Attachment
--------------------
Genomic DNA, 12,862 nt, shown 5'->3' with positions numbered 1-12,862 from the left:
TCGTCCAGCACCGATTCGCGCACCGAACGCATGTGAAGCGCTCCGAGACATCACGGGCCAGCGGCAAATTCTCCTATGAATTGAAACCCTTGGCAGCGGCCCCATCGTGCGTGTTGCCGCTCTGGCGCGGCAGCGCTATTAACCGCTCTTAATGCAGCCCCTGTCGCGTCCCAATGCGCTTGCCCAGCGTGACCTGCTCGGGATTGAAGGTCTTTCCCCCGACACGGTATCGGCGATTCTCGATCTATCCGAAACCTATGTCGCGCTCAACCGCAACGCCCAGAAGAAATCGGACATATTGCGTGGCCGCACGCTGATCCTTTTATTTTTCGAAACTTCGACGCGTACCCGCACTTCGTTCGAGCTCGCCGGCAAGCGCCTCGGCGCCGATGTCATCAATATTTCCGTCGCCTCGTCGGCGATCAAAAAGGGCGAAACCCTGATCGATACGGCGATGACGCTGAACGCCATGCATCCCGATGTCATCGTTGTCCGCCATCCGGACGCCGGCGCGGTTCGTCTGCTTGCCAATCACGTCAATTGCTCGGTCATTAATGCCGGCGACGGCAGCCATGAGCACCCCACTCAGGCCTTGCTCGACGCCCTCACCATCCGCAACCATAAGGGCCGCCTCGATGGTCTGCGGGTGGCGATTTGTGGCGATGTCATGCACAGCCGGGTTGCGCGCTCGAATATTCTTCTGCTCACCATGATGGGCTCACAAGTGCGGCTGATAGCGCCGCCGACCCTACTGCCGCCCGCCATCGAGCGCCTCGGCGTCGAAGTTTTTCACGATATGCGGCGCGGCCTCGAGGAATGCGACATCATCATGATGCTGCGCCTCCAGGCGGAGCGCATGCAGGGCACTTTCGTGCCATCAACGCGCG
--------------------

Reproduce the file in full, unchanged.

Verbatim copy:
Genomic DNA, 12,862 nt, shown 5'->3' with positions numbered 1-12,862 from the left:
TCGTCCAGCACCGATTCGCGCACCGAACGCATGTGAAGCGCTCCGAGACATCACGGGCCAGCGGCAAATTCTCCTATGAATTGAAACCCTTGGCAGCGGCCCCATCGTGCGTGTTGCCGCTCTGGCGCGGCAGCGCTATTAACCGCTCTTAATGCAGCCCCTGTCGCGTCCCAATGCGCTTGCCCAGCGTGACCTGCTCGGGATTGAAGGTCTTTCCCCCGACACGGTATCGGCGATTCTCGATCTATCCGAAACCTATGTCGCGCTCAACCGCAACGCCCAGAAGAAATCGGACATATTGCGTGGCCGCACGCTGATCCTTTTATTTTTCGAAACTTCGACGCGTACCCGCACTTCGTTCGAGCTCGCCGGCAAGCGCCTCGGCGCCGATGTCATCAATATTTCCGTCGCCTCGTCGGCGATCAAAAAGGGCGAAACCCTGATCGATACGGCGATGACGCTGAACGCCATGCATCCCGATGTCATCGTTGTCCGCCATCCGGACGCCGGCGCGGTTCGTCTGCTTGCCAATCACGTCAATTGCTCGGTCATTAATGCCGGCGACGGCAGCCATGAGCACCCCACTCAGGCCTTGCTCGACGCCCTCACCATCCGCAACCATAAGGGCCGCCTCGATGGTCTGCGGGTGGCGATTTGTGGCGATGTCATGCACAGCCGGGTTGCGCGCTCGAATATTCTTCTGCTCACCATGATGGGCTCACAAGTGCGGCTGATAGCGCCGCCGACCCTACTGCCGCCCGCCATCGAGCGCCTCGGCGTCGAAGTTTTTCACGATATGCGGCGCGGCCTCGAGGAATGCGACATCATCATGATGCTGCGCCTCCAGGCGGAGCGCATGCAGGGCACTTTCGTGCCATCAACGCGCG